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Wednesday, Oct 20, 2021

This Black Prefab Cabin in Uruguay “Melts” Into the Woods

This Black Prefab Cabin in Uruguay “Melts” Into the Woods

The modular design by iHouse is clad with sustainably sourced wood in a black finish, making it at home with the forest in more ways than one.

The pandemic led Conrado, a Uruguayan living in London, to follow through on a long-held dream. For years, he’d wanted to build a vacation home on family property in the coastal town of Blancarena where he could gather with loved ones. After several Zoom meetings with prefab builder iHouse, a Montevideo-based firm he discovered while scrolling Instagram in April 2020, Conrado’s dream would soon become reality.



On family land in Blancarena, Uruguay, the London-based client, Conrado built a simple vacation home where he can comfortably spend more time with his loved ones.

The undertaking, however, was ambitious from the start. Conrado wanted to spend the holidays at the new home, which would mean that iHouse would have to finish everything by December. To add to the challenges of a condensed timeline, Conrado was still in the UK.

"[It] was unusual because of the distance between us," admits Augustin Sica, iHouse’s project design manager. But by adapting practices and technology that enhanced the experience of remote collaboration-a silver lining to the pandemic, if there are any-iHouse was able to keep Conrado involved at every step. Sica and his firm easily shared photorealistic renders, plans, and references from previous works, all over video calls. In addition, Conrado’s mother was able to serve as an in-person liaison, accompanying the firm to the project site.



A prefab fit the bill for many reasons, including its minimal environmental footprint.

Designed to contemporize the small, wooden cabins that are common in the area, Casa ZGZ is a single-level, black-clad cabin comprising two modules pushed together lengthwise. The first includes the spaces that require plumbing: the bathrooms and the kitchen. The second module houses two bedrooms and the living and dining areas. The cabin’s exterior gets its black color from a natural oil-like finish that protects the wood, a treatment that also makes the home "melt into the shadow of the trees" for added privacy. Floor-to-ceiling windows, and decks at both the front and rear, further immerse the home into its setting.



The home is composed of two modules pushed together lengthwise. At the center are a kitchen and common space, and bedrooms are positioned at either end.



Pendant lighting brightens the wood-paneled kitchen.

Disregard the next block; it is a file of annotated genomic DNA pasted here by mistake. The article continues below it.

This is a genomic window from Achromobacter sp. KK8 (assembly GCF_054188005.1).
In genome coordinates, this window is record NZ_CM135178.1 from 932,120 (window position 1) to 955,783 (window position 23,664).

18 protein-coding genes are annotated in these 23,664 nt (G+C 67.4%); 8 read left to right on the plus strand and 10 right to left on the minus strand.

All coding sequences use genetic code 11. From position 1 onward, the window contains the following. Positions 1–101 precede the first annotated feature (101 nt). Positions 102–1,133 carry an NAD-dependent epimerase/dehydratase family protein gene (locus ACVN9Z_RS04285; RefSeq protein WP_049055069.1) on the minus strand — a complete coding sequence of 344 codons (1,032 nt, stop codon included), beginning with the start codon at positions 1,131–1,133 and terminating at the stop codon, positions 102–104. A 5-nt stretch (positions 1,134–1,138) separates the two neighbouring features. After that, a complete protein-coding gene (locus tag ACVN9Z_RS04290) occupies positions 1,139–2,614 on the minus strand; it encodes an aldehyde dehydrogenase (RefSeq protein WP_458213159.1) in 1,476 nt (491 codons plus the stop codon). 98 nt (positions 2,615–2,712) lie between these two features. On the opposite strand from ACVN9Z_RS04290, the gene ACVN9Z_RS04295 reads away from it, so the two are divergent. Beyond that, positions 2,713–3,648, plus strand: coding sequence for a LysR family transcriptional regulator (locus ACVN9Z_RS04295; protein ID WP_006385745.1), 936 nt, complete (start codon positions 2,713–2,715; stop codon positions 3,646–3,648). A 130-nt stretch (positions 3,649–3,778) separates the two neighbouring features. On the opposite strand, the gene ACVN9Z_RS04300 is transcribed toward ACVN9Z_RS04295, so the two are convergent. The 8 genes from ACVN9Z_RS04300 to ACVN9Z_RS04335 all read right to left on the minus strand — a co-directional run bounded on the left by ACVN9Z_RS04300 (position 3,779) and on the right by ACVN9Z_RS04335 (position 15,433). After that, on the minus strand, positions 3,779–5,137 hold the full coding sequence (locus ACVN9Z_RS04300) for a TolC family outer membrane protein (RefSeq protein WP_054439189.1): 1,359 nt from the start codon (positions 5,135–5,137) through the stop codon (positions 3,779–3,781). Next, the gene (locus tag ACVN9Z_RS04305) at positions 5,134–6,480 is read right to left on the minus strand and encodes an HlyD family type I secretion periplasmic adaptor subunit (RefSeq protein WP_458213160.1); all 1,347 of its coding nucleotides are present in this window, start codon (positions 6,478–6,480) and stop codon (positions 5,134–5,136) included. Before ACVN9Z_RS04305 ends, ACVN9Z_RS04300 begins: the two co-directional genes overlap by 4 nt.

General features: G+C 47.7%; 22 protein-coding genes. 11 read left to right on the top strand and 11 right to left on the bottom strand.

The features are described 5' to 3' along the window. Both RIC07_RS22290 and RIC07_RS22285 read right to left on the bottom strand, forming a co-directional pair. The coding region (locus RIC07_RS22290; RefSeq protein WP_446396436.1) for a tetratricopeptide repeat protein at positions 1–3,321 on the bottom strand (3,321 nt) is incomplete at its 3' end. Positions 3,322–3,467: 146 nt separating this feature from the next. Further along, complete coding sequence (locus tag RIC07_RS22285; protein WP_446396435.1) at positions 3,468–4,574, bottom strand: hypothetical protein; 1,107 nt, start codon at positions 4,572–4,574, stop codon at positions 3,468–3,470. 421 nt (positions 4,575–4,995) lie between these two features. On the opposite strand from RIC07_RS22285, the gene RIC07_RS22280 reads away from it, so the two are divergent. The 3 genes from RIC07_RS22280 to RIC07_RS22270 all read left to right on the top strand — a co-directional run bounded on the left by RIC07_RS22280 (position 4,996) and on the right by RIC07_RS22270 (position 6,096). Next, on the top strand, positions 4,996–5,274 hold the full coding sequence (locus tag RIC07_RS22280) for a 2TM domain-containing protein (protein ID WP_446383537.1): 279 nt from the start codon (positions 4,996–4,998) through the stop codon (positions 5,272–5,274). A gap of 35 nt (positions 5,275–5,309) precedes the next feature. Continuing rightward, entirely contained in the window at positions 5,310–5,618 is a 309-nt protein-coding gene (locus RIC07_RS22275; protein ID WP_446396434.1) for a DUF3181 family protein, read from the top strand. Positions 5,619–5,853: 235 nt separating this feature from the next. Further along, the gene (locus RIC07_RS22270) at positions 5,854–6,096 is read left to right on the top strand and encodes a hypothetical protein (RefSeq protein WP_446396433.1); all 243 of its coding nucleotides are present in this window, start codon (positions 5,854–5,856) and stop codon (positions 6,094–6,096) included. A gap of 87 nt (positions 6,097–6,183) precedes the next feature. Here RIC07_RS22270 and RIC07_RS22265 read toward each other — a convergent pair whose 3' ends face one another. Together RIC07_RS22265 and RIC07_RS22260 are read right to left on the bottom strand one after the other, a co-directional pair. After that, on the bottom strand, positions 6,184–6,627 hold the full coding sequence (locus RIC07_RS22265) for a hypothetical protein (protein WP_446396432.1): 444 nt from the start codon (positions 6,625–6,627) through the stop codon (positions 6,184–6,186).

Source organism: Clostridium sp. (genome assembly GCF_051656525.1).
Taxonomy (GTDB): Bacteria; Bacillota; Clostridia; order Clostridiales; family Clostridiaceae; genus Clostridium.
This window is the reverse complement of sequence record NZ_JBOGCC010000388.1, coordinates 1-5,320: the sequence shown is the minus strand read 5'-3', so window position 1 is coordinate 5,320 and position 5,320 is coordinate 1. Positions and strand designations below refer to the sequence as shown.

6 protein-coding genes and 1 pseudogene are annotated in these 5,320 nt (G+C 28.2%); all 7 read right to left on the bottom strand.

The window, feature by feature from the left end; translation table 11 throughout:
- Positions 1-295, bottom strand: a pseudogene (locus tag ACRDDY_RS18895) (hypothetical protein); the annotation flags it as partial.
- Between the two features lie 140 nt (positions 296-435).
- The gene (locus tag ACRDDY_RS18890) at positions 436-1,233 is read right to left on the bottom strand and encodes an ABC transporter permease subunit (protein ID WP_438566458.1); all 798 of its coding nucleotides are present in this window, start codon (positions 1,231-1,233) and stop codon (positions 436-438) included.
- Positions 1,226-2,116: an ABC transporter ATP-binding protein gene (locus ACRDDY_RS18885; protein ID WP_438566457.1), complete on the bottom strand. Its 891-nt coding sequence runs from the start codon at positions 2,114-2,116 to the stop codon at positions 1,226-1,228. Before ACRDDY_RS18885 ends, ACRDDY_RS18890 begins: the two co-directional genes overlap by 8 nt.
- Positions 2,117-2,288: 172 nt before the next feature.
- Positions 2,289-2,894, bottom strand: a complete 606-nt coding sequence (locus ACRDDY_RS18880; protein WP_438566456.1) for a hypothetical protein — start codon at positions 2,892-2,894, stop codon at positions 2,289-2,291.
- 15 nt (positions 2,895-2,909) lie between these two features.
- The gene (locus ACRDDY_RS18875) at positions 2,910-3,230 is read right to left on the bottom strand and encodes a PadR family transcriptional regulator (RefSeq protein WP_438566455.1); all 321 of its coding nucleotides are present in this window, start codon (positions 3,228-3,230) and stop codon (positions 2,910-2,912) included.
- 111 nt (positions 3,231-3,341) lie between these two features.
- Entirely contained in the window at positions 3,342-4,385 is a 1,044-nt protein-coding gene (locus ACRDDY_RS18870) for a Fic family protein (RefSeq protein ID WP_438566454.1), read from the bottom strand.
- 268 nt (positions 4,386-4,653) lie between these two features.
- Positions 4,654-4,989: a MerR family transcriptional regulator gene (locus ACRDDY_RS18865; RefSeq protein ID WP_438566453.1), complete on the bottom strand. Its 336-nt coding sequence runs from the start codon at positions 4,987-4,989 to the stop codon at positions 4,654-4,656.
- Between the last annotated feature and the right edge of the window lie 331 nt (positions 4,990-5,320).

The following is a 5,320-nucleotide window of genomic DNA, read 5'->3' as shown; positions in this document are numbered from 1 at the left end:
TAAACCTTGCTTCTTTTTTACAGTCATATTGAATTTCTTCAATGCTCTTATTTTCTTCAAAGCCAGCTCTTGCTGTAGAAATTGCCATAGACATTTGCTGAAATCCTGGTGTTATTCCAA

Full-height sliding doors on either side open the home to the surrounding nature; one of the major highlights of the home is its strong indoor/outdoor connection.



Set in sensitive ecosystem, a native forest, the home would have been much more difficult to build using traditional on-site methods. iHouse constructed the prefab’s pieces in a production plant adjacent to the firm’s architecture studio in Montevideo. Then, they toted the pieces to the site where they installed the design quickly and efficiently and with minimal impact to the local environment.



All the materials were selected for their eco-friendliness. Wood certified by the Forest Stewardship Council-an organization that promotes the responsible management of the world’s forests-was used for both the exterior and interior paneling.



The floor plan of the house is simple: The private areas-the bedrooms and bath-are located at the ends of the home. The social spaces are located at the center, adjacent to the kitchen.

The materials for the home, too, were selected for their relatively light carbon footprint. Steel-frame construction is combined with wood that is certified by the Forest Stewardship Council-meaning it’s sourced from responsibly managed forests-for both the exterior and interior paneling. During installation, the home was positioned to best optimize the site’s sunlight, creating interiors that are naturally warmer in the winter and cooler in the summer.



At night, the exterior of the home appears to "melt into the shadow of the trees," which provides a layer of privacy.

Once completed in the factory, the modules were transported to the site and installed in five days. "Conrado was thrilled when he saw the house for the first time," shares Sica. "I remember him saying ‘It’s better than the pictures!’ He had doubts about the deadline because he couldn't believe it was possible to make a home like this from start to finish in just seventy days."

The property holds many happy memories for the client and his family, and Casa ZGZ now gives them the opportunity to make many more new ones.

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